number of variables. It means that writing requires cognitive activity in which there are
number of variable.
8. Concerning with writing simple sentences into a paragraph, Burnady (1984) in Nunan
(1989: 36) adds that:
“…at the sentences level, the variables include control of content, format,
sentences, structure, vocabulary, punctuation, spelling and letter formation. Beyond
the sentence, the write must be able to structure and integrate interrogative into
cohesive and paragraph text.”
9. Guided writing is an instructional writing context chiefly teaching the writing process
through modeling, support, and practice (Tyner, 2004).
10. It offers greater opportunities for young writers to make valuable connections between
text, sentence and word level decisions and help children shape and redraft texts with
particular criteria in mind (Holdich and Chung, 2003).
11. Most importantly, with such a writing strategy, young students are guided into
independent writing and help them discover their own abilities by providing opportunities
for choice, peer response and further scaffolding (Oczkus, 2007).
12. To make a good paragraph, a writer needs to complete several stages of writing. There
are five stages of writing suggested by Peha (2002): 1)
13. Genesee and Upshur (1966: 207) suggest five general categories, which are often used for
the evaluation of students writing, namely: content, organization, language use or
grammar, vocabulary, and mechanics. They also proposed numeral scores for each of the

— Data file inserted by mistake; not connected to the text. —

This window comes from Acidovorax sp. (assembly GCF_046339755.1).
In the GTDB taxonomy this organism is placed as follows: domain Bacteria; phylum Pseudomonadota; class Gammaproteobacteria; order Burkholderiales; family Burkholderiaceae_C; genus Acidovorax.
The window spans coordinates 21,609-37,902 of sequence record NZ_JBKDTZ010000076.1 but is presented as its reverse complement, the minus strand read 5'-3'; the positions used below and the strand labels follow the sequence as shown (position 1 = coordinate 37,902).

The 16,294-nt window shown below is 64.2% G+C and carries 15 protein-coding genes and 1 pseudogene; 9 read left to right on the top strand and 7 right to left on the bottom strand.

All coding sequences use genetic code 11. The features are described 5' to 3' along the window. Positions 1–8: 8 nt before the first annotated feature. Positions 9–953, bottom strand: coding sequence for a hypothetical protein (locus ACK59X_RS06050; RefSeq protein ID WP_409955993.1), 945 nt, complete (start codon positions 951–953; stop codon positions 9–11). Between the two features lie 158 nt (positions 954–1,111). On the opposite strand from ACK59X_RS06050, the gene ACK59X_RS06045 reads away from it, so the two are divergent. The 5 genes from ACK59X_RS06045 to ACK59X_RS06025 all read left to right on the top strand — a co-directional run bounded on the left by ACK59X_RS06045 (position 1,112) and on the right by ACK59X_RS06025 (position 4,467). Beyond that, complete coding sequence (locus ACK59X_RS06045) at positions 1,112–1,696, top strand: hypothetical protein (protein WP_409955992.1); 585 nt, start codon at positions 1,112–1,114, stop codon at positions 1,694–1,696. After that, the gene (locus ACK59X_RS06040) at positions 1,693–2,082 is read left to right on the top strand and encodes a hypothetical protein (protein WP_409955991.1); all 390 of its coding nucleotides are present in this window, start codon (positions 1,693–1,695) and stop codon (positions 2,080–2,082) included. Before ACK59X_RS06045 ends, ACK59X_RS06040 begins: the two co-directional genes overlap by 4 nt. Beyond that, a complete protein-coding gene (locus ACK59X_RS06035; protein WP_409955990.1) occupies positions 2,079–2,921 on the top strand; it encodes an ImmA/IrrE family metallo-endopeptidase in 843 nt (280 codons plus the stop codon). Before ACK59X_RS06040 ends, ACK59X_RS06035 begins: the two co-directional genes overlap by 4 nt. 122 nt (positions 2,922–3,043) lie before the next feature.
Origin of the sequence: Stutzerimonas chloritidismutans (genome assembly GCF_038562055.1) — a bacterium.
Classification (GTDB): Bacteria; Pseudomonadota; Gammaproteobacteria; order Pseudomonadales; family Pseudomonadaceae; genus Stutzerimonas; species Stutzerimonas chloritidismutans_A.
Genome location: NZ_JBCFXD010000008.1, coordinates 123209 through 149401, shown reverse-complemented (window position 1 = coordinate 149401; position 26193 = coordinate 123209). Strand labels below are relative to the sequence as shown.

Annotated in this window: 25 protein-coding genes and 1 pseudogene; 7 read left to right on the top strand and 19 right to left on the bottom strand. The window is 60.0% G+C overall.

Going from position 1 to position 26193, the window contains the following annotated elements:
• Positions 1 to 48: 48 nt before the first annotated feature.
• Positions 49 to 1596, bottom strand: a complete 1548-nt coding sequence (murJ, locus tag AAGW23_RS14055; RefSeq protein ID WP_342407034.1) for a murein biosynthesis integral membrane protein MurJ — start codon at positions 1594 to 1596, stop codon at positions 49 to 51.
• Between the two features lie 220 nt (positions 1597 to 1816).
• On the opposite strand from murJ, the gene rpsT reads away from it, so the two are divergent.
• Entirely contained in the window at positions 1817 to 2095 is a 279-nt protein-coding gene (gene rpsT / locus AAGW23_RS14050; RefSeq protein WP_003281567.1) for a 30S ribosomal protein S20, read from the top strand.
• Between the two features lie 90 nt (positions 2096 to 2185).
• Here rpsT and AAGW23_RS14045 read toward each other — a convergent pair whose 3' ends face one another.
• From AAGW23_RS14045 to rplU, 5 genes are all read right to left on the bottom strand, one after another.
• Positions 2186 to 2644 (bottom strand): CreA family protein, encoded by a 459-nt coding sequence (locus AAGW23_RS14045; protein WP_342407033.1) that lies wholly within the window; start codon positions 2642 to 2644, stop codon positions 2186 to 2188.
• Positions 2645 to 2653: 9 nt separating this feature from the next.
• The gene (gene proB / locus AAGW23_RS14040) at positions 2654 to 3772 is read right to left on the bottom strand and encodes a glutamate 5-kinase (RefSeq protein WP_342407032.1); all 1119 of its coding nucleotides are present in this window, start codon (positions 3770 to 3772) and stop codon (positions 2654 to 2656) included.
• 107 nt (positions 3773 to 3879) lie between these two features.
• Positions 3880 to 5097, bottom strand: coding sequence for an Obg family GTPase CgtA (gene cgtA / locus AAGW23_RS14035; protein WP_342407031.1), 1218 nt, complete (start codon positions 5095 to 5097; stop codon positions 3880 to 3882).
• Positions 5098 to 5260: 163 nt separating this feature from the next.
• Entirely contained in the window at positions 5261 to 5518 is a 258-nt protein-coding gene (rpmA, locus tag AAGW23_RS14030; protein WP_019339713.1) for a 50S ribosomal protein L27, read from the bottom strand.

above categories as follow:
14. The purpose of writing is what the writer intends to express on her composition. There
are many purposes of writing. The followings are those stated by McMahan (1996: 8):
15. Everett (1997: 1) says that Descriptive Writing is writing which represent or describe of
people, places, things, moments and theories with clear, powerful and detail images in the
mind to help the reader create the mental picture of what is being written about.
Accessed: 8 September 2012 at http://leostcloudstate.edu/acadwrite/descriptive.html.
16. The E (English) Team (2006: 53) say that describing is like painting a picture with words
so that our listener or reader has a picture in their mind about the particular things
described.
17. (Harmer, 2001: 38-39)
18. Picture belongs to visual teaching aids (Vale and Feunteun, 106:1995). It is something
drawn or painted: a shape or set of shapes and lines drawn, painted, or printed on paper,
canvas, or some other flat surface, especially shapes that represent a recognizable form or
object (Microsoft® Encarta® 2008 © 1993-2007 Microsoft Corporation. All rights
reserved).
19. Wright (1997: 10) says that picture can play a key role in motivating students,
conceptualizing the language they are using, giving them a reference and helping create
the discipline activity